I have been unable to respond to many comments on time because of this problem and I offer my sincere apologies for my inability. I have now responded to all the comments where responses were justified.

Thank you for not deserting my blog during the problem.

Conspiracy Theories.

Welcome to the Friday Loose Bloggers Consortium where Anu, Ashok, Conrad, Delirious,gaelikaa, Grannymar, Padmum and I write on the same topic. Please do visit the linked blogs to get five different flavours of the same topic. Today’s topic has been chosen by Conrad.

I am not surprised that Conrad chose this subject. He is a past master at hatching conspiracies, ably assisted and abetted by the inimitable Grannymar.

Let me explain.

After the last week’s LBC was posted, Grannymar and Conrad brainwashed Padmum into becoming a member of the LBC and that unsuspecting sweetheart succumbed to their charms and agreed. For those of my readers who do not know, Padmum is the nom de plume of my one and only blood sister Padmini. I make that distinction, before my other sister, also an LBC member, gaelikaa objects. The latter is my adopted sister is no less capable of conspiracies. I dread the day when the four of them. two Irish at that, hatch another conspiracy.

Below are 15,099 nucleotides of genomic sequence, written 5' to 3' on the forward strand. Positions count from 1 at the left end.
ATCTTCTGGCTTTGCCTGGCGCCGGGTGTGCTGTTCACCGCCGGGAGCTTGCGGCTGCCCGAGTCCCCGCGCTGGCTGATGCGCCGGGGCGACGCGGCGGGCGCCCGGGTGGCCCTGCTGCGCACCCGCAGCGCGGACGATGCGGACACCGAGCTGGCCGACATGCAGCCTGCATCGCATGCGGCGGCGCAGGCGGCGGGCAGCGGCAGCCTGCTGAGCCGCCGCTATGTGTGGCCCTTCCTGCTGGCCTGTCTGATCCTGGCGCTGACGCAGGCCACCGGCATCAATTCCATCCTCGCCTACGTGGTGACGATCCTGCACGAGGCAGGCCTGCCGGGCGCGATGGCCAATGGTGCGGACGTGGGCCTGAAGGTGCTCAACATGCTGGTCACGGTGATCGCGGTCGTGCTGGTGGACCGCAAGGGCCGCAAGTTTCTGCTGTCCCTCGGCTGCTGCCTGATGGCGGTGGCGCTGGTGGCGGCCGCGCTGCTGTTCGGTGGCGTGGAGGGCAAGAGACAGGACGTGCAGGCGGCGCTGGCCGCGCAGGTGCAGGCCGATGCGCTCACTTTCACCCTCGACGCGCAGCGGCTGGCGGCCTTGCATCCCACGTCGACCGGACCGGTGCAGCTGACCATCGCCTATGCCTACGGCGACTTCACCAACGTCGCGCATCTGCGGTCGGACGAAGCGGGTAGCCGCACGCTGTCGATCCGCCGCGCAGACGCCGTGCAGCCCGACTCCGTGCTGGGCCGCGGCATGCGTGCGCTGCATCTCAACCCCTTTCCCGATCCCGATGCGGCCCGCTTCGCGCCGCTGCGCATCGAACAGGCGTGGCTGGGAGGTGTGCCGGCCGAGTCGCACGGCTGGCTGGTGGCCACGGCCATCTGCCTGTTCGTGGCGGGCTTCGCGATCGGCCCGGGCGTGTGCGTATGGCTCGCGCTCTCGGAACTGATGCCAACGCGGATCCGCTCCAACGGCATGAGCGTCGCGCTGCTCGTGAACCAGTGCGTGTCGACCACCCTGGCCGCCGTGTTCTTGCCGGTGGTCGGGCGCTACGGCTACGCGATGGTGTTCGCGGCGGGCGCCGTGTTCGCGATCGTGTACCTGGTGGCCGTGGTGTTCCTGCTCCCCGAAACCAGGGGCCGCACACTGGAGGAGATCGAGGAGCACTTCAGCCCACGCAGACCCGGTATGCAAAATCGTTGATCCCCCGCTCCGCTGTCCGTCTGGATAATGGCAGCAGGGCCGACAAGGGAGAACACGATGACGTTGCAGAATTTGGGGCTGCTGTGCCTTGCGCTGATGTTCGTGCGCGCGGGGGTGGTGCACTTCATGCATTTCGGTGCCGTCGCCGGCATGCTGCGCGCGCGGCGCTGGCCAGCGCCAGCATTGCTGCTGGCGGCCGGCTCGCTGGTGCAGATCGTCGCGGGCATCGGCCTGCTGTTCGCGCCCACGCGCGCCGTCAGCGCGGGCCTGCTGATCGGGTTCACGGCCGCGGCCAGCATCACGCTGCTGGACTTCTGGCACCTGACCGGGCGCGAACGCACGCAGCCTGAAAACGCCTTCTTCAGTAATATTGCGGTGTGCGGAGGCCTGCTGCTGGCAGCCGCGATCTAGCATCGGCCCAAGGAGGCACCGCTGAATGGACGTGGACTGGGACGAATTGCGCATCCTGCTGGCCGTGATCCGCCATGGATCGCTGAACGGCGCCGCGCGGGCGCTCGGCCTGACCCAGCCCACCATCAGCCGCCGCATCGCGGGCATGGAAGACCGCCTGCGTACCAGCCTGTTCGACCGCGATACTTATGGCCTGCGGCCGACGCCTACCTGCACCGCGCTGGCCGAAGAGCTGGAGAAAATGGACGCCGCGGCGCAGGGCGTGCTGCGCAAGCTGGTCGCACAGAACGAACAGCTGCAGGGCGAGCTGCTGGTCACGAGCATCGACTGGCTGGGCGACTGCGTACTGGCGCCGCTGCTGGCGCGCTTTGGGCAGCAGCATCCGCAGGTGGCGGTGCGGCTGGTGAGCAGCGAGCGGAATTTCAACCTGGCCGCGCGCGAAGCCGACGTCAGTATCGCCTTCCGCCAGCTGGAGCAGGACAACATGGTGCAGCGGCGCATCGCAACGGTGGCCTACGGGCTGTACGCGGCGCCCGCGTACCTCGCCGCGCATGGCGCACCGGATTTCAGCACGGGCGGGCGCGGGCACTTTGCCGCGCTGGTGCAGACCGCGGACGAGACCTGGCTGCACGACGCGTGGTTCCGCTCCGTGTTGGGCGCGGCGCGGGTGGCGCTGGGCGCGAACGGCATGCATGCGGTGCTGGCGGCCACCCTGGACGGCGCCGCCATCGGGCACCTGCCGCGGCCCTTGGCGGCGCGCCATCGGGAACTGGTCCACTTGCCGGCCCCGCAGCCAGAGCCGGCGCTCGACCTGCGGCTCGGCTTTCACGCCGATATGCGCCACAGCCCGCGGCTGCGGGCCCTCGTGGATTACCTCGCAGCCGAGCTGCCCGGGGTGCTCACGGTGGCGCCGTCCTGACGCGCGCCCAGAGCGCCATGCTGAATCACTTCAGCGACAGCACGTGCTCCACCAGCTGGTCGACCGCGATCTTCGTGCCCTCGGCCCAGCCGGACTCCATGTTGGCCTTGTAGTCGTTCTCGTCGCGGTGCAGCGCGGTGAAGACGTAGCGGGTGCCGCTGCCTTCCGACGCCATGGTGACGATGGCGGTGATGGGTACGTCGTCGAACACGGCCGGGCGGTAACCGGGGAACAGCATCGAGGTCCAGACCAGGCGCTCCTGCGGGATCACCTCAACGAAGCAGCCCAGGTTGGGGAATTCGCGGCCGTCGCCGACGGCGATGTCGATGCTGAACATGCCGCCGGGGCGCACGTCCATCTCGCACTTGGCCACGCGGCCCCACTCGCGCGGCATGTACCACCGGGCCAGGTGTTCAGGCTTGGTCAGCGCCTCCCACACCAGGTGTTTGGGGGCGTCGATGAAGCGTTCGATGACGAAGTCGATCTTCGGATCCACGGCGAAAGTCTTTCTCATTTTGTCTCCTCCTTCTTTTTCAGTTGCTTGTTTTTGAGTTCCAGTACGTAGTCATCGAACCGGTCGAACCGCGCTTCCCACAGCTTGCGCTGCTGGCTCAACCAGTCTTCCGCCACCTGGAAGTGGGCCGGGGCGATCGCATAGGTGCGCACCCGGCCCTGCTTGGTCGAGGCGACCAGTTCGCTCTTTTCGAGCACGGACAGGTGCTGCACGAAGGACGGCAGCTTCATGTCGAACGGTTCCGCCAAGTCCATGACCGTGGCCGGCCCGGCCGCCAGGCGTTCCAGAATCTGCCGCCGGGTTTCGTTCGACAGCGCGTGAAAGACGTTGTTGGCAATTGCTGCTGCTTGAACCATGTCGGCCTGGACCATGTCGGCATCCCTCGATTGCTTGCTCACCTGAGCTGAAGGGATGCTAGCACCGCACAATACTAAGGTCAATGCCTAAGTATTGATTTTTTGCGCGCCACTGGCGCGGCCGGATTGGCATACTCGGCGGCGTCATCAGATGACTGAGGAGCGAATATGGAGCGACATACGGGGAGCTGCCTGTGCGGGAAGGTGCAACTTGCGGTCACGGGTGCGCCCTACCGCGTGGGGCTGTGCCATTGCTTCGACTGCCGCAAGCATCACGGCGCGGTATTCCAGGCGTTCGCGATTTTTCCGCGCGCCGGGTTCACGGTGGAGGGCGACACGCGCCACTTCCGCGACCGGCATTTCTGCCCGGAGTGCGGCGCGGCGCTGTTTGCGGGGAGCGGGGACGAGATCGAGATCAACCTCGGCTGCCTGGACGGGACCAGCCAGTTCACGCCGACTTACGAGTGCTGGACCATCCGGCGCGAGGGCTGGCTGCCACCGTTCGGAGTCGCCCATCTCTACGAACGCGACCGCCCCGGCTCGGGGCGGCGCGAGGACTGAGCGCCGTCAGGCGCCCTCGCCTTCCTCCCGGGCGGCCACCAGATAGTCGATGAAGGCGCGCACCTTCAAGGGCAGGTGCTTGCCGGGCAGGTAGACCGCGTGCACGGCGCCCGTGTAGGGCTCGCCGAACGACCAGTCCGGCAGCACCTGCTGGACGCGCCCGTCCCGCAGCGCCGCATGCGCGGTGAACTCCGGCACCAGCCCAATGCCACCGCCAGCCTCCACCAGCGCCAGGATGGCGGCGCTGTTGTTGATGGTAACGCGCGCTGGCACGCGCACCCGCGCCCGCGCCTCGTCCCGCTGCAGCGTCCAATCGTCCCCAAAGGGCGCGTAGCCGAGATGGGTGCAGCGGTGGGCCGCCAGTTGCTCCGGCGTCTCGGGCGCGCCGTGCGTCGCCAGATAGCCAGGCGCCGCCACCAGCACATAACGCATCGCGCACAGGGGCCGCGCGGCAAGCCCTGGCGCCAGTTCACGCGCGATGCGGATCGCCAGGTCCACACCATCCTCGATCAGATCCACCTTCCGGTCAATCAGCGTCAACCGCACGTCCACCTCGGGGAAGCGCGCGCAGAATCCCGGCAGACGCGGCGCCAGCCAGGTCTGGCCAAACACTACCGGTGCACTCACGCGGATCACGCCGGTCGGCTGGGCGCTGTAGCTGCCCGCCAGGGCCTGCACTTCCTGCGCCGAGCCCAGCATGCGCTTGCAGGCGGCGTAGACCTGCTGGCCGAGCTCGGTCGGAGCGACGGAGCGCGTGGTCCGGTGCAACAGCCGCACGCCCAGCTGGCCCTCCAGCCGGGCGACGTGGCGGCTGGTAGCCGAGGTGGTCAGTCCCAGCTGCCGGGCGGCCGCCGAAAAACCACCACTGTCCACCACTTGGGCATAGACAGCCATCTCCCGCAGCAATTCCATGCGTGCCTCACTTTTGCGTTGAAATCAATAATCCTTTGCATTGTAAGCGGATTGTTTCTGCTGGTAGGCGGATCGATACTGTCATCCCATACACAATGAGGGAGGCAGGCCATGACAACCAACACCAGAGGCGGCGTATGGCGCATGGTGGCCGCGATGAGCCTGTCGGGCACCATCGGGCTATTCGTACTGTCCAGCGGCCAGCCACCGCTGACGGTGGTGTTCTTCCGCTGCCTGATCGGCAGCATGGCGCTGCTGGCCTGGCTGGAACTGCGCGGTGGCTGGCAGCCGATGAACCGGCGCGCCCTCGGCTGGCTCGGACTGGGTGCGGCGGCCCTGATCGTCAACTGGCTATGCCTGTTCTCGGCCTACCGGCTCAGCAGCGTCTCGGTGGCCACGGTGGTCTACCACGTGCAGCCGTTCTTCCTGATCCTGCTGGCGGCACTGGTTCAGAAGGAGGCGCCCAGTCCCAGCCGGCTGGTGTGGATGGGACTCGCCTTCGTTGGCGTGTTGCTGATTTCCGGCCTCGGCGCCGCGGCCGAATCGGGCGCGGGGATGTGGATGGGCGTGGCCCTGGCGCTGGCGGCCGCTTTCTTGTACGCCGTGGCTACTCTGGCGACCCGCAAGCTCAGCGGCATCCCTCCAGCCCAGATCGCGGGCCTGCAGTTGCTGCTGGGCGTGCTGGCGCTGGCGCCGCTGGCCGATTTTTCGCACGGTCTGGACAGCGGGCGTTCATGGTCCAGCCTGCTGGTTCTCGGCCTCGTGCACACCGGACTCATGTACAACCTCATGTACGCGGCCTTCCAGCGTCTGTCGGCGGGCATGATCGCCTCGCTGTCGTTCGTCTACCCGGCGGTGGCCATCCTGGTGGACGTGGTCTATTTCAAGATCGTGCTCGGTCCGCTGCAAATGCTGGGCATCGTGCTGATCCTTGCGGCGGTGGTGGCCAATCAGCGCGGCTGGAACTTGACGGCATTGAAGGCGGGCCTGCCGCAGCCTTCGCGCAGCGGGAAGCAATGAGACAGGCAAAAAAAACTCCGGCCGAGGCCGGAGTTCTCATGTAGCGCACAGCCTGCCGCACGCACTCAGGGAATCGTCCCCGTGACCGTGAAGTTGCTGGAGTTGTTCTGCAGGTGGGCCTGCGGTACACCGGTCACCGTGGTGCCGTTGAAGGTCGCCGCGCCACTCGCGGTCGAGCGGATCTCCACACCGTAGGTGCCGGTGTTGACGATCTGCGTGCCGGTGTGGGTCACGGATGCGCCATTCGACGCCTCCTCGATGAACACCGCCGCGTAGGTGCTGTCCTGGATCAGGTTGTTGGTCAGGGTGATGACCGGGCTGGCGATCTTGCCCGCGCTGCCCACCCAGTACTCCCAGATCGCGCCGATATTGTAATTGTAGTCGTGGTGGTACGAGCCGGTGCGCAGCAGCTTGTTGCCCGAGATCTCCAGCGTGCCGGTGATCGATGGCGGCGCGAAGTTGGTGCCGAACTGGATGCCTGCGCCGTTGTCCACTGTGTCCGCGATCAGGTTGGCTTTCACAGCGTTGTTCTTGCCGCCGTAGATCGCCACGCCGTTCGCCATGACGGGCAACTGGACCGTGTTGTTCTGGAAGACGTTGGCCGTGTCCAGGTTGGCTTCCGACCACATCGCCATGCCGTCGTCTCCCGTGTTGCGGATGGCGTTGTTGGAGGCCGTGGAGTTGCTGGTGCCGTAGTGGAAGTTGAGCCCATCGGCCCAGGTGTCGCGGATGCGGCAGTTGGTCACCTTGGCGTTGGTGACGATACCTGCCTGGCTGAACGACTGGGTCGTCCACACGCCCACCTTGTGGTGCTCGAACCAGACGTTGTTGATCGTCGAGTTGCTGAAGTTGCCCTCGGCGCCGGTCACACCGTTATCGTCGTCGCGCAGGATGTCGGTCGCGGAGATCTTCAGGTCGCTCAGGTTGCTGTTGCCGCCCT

Now that Grannymar’s and Conrad’s proclivity for conspiracies has now been exposed, let me turn to some more mundane conspiracy theories.

The most popular one in our back yard, is our neighbour’s tendency to come up with conspiracy theories every time a suicide bomber kills himself and scores of other innocent bystanders, in their back yard. Since the Americans have started drone attacks however, the theories have taken off into orbit about how the Jewish American/Israeli/Hindu enemies have conspired to destroy Pakistan. Before Sri Lanka destroyed the LTTE, the conspirators inevitably included the Hindu LTTE till it was discovered that the LTTE was predominantly Christian in composition. After the Indian security agencies unearthed Hindu extremists setting off bombs, our neighbour has simply given up on India but the American/Israeli hand is seen in everything. The latest that does the rounds is that even the Middle Eastern uprisings are engineered by these very Satanic conspirators. I would not be surprised if the Japanese earth quake, tsunami and their after effects on the nuclear power situation is also attributed to this evil axis.